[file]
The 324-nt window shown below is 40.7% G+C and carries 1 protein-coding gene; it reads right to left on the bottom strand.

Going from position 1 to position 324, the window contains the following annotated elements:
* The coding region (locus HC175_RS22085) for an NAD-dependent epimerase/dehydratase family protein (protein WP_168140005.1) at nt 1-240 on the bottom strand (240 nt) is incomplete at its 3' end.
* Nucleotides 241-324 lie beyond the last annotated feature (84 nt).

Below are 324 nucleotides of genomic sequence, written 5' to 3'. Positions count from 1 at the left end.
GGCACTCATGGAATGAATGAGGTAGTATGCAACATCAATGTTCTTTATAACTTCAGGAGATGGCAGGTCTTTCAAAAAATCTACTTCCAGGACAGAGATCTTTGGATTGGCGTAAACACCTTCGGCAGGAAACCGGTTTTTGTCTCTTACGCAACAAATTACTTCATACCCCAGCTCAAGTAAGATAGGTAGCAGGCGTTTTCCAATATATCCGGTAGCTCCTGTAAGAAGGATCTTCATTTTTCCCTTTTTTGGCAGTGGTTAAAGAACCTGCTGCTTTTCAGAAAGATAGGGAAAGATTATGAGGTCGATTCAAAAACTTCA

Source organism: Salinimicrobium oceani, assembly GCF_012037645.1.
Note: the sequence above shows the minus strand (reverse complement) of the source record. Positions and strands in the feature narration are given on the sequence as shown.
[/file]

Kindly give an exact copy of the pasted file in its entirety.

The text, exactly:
The 324-nt window shown below is 40.7% G+C and carries 1 protein-coding gene; it reads right to left on the bottom strand.

Going from position 1 to position 324, the window contains the following annotated elements:
* The coding region (locus HC175_RS22085) for an NAD-dependent epimerase/dehydratase family protein (protein WP_168140005.1) at nt 1-240 on the bottom strand (240 nt) is incomplete at its 3' end.
* Nucleotides 241-324 lie beyond the last annotated feature (84 nt).

Below are 324 nucleotides of genomic sequence, written 5' to 3'. Positions count from 1 at the left end.
GGCACTCATGGAATGAATGAGGTAGTATGCAACATCAATGTTCTTTATAACTTCAGGAGATGGCAGGTCTTTCAAAAAATCTACTTCCAGGACAGAGATCTTTGGATTGGCGTAAACACCTTCGGCAGGAAACCGGTTTTTGTCTCTTACGCAACAAATTACTTCATACCCCAGCTCAAGTAAGATAGGTAGCAGGCGTTTTCCAATATATCCGGTAGCTCCTGTAAGAAGGATCTTCATTTTTCCCTTTTTTGGCAGTGGTTAAAGAACCTGCTGCTTTTCAGAAAGATAGGGAAAGATTATGAGGTCGATTCAAAAACTTCA

Source organism: Salinimicrobium oceani, assembly GCF_012037645.1.
Note: the sequence above shows the minus strand (reverse complement) of the source record. Positions and strands in the feature narration are given on the sequence as shown.